Display of the stock situation by health facility at country and district levels
Alerts sent to the district or central stores will provide immediately information on stock-outs
Query and reporting of stocks by health facility, district, region, zone and calculate average weekly usage by health facility etc.
Early warning of malaria outbreaks, e.g. highlight when there is a sharp rise in weekly usage in a number of closely located health facilities.
The ‘SMS for Life’ Pilot was launched on 21 September 2009, in Tanzania. The project is piloted in the 3 districts of Lindi Rural, Ulanga and Kigoma, at a total of 155 public health facilities. The pilot was ran for five months and terminated in February 2010.
What is Ushahidi

Ushahidi is an open-source crowd-sourcing platform that can be used to collate and map information gathered from the public via email, SMS, twitter, etc. It has been used around the world to map or monitor incidents such as election violence, earthquakes in several crisis situations around the world from.

The Ushahidi platform is built on the Kohana web framework. It includes built-in support for Nexmo wholesale SMS API and Clickatell SMS gateways. Ushahidi provides the option of using OpenStreetMap maps in its user interface, but requires the Google Maps API for geocoding.

Ushahidi currently has an Android and Windows Mobile App, and plans on releasing an iPhone app later this year. Although apps aren’t required for Crowdmapping (SMS makes most sense in places such as Haiti) – smartphones make the use of Ushahidi significantly more powerful. Allowing automatic GPS and pictures to be loaded. The use of smartphone technology for Ushahidi in a public health setting would be something health care workers might be suited for – by being given Android phones to provide rich data.

How does Ushahidi work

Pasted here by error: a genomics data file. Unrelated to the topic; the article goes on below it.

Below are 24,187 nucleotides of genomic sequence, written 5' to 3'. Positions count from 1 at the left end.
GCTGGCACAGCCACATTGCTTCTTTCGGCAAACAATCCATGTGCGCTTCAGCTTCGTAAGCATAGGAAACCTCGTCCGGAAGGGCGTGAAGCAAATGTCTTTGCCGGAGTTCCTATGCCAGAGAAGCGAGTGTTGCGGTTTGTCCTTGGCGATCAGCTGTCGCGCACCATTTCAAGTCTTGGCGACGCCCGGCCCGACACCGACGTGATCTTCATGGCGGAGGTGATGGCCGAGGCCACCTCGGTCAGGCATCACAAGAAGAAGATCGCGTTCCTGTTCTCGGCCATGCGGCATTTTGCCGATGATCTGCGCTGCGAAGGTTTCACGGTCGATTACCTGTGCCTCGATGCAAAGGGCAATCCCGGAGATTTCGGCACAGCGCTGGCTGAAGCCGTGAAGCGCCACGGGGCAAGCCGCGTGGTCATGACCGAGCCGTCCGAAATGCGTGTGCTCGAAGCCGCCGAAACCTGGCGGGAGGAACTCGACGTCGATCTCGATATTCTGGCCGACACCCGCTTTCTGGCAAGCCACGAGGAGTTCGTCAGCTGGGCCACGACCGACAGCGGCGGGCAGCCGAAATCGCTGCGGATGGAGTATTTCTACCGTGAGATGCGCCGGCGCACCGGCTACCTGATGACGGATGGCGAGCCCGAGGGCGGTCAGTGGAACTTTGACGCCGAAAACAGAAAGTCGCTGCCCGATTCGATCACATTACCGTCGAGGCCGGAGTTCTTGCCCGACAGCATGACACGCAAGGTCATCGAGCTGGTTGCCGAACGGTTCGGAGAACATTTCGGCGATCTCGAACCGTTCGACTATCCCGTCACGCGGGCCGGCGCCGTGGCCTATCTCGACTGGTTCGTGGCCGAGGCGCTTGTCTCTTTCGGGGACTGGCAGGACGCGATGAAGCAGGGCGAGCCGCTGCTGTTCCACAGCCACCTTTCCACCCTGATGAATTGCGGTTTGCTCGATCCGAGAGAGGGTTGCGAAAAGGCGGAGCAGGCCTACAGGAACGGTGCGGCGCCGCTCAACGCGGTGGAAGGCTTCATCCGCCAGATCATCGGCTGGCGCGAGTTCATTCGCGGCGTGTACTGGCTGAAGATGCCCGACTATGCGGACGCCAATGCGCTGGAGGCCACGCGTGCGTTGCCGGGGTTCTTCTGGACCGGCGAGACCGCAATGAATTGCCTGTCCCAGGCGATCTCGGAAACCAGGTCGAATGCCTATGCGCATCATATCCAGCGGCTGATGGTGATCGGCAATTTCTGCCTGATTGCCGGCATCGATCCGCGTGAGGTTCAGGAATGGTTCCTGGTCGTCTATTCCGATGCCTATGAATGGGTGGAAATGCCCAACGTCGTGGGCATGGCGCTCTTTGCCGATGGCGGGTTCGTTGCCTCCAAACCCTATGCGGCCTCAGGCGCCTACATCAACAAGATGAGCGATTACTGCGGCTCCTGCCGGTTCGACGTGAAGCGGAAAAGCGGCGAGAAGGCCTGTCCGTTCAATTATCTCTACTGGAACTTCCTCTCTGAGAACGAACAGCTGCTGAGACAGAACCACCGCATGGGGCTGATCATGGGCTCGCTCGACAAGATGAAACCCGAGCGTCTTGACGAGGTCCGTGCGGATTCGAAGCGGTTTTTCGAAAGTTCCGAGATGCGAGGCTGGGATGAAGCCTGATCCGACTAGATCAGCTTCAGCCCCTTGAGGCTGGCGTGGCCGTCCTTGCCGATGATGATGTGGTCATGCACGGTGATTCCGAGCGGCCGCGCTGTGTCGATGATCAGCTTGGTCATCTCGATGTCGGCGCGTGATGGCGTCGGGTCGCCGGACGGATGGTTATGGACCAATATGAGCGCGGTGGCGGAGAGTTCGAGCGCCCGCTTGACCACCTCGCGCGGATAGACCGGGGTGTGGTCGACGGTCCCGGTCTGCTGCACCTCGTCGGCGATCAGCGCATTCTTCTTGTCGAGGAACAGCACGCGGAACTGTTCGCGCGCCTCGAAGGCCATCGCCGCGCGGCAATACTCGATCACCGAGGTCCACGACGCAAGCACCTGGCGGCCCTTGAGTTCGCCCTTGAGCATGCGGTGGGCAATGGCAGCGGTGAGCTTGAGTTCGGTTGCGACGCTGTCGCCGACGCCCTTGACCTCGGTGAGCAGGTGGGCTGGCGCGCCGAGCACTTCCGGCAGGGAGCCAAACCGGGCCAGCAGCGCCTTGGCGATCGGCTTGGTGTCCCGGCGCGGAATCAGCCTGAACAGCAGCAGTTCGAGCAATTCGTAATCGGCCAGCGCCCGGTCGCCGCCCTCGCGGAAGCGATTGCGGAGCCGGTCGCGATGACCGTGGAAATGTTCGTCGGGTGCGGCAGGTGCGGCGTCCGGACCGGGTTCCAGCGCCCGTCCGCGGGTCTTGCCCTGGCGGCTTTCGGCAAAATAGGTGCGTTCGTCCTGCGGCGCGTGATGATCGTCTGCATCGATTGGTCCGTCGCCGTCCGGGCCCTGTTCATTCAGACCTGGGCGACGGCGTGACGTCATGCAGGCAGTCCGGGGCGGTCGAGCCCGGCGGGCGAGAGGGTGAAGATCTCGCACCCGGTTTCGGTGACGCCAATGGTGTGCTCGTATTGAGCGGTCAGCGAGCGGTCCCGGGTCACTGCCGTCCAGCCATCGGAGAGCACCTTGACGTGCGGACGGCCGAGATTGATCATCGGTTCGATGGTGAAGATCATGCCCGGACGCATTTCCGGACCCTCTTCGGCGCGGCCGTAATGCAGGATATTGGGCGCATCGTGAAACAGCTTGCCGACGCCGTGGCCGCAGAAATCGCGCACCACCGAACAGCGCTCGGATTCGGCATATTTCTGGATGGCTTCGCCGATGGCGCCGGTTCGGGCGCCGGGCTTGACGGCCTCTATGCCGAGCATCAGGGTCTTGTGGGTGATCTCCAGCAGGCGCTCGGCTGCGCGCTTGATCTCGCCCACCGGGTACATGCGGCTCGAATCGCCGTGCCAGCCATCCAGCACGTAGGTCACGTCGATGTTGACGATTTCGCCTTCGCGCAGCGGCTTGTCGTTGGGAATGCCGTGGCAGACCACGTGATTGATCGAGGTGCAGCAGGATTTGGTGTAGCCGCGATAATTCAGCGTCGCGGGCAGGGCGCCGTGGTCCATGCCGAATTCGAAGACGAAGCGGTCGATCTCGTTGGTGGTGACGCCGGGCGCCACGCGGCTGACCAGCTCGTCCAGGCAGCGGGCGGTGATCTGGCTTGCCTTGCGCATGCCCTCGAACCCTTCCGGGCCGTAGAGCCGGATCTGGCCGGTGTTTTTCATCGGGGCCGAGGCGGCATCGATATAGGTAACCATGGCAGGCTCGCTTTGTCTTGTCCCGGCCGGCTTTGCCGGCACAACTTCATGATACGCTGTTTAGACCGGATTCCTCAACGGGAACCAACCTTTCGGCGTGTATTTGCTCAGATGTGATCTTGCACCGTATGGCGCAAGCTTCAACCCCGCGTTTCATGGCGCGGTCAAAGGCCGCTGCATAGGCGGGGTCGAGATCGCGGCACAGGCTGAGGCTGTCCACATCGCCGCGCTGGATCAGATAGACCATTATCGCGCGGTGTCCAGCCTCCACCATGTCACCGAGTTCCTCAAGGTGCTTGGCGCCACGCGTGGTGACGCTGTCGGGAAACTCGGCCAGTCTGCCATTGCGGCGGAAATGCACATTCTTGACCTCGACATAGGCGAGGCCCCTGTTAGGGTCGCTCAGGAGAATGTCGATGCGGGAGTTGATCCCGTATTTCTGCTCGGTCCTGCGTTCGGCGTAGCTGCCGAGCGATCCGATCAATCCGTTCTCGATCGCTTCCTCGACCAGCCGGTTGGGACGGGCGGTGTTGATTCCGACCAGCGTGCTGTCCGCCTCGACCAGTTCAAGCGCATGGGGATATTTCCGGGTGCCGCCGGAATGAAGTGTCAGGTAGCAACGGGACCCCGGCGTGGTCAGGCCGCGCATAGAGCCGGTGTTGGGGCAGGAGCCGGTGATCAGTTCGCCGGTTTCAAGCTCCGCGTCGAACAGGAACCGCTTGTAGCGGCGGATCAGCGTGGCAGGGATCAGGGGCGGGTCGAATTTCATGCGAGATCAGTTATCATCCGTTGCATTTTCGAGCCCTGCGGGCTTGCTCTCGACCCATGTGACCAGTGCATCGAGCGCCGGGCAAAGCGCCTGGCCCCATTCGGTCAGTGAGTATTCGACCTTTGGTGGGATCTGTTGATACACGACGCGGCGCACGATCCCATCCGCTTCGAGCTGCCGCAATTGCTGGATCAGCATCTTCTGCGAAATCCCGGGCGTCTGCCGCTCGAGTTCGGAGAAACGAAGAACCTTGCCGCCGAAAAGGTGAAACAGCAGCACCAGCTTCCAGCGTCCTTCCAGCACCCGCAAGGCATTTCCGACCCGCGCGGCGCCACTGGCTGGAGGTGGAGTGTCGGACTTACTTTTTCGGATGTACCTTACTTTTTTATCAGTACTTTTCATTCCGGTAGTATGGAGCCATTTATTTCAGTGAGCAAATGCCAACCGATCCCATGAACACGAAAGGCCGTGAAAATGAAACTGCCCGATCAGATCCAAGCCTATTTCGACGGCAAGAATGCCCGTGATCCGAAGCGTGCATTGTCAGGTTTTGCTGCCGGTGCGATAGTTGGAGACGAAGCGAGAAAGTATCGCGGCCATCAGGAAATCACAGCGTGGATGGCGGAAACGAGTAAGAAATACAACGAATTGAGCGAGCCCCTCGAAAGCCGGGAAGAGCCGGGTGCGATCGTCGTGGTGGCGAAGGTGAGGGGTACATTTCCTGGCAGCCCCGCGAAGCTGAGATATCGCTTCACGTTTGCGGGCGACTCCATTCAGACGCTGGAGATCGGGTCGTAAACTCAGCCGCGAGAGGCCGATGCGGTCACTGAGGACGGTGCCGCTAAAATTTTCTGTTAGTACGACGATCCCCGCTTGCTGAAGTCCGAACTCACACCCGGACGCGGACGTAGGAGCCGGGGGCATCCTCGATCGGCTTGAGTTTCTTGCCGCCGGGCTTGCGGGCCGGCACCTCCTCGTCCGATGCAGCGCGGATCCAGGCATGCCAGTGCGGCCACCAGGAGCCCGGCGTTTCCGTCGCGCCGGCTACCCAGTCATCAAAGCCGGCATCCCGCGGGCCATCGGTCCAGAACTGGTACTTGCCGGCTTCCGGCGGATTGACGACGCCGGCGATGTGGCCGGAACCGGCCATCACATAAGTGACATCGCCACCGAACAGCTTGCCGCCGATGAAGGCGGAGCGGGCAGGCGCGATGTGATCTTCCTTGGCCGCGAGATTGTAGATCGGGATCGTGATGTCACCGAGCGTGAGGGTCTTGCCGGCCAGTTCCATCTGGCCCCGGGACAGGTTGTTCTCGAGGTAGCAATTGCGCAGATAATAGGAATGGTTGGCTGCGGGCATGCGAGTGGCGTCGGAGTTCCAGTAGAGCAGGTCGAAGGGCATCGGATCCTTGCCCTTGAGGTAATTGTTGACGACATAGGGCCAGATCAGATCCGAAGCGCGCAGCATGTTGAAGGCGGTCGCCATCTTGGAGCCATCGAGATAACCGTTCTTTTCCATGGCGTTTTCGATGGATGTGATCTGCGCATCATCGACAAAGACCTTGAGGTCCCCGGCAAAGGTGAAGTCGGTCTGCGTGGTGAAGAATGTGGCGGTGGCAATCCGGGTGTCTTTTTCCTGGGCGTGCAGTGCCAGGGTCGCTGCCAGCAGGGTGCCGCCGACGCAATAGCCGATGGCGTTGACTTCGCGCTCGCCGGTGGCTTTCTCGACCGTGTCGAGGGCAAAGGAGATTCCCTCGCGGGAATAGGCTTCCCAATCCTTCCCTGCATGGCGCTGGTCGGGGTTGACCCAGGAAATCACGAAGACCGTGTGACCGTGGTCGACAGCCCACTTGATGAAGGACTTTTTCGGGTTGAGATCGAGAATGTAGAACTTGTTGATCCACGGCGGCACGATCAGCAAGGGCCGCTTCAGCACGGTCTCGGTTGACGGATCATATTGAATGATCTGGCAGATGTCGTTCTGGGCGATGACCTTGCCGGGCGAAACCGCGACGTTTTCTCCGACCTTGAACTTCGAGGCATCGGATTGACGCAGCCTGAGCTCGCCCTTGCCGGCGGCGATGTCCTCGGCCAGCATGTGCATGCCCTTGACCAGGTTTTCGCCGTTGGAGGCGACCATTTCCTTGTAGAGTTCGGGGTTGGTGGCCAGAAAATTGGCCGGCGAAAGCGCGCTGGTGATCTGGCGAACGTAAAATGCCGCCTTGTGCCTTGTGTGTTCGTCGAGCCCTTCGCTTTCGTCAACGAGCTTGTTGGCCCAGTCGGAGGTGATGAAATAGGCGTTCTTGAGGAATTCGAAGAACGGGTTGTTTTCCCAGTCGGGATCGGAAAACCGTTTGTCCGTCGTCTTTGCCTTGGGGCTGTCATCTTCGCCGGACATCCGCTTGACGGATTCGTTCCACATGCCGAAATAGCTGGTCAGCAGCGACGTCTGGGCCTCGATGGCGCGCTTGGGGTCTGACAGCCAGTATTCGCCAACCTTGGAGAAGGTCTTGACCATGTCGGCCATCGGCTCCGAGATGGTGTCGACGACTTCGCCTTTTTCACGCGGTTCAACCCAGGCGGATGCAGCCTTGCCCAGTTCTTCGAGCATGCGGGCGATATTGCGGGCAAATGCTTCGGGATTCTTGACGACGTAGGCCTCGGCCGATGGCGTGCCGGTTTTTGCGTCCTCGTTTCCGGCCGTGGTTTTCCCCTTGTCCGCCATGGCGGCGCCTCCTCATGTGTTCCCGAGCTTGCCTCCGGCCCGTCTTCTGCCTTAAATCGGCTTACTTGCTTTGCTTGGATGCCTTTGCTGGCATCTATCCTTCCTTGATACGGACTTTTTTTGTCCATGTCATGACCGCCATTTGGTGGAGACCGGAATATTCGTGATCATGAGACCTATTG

Once and Ushahidi instance is setup, messages can be sent in via email, SMS, twitter or directly on the instances website. The messages are verified by an administrator and once a message is approved it is published and the location of the incident is displayed on a map. Incidents can be categorized. In this way, a visual display of incidents and categories can be built.

Ushahidi enables information to be gathered from the public through a variety of channels. It can be setup relatively quickly and supports several languages.

SwiftRiver (platform consisting of APIs) for data gathering of extracting useful information.

SwiftRiver is a platform that helps people make sense of a lot of information in a short amount of time. In practice, SwiftRiver enables the filtering and verification of real-time data from channels like Twitter, SMS, Email and RSS feeds. Its is an API ecosystem.

1. It helps to curate real-time data and analysis on any topic or interest relevant to you or your organization.

2. It helps users discover nascent relationships and trends in data sets that may appear to be unrelated.

3. It can be used to setup streams that search for mentions of your brand or product online and manage social media campaigns after disasters (e.g. Twitter, SMS, email) from one dashboard.

4. SwiftRiver adds context to content using semantic analysis. Auto-categorize and classify email, twitter, text messages or news articles based on keywords.


1. SMS for Life :
2. Ushahidi :
3. SwiftRiver :

Presentation HTML5 Era

Bored of using PPT and ODP, their are many things you can try.Following is the list :

Awwation :

1. Full Demo :
2. Project Page :
3. Source Code :

Sozi :

1. Project Page :

dizzy.js :

1. Project Page :


1. Project Page :
2. Source Page :

Photos and Memories

When I was searching through the hard disk of my laptop thinking where does 500 gb of HDD has gone, I found some old photos, that I have accumulated over the course of time. Some of these are taken by me and some by others. Here is a link to that :

Hope all of you will like it 🙂 .

Presentation of eGov Stack 2.0 for IBMDSC

This is the presentation that I gave in IBM Developer Superstar competition 2nd round , although the presentation **was not that good** but still sharing it.

Also this is the awesome id card that I got for the day of presentation (No entry in IBM Noida facility without ID card 🙁 ) :  Although the presentation is ***not that good*** but this card is still worth to be shared 😛 :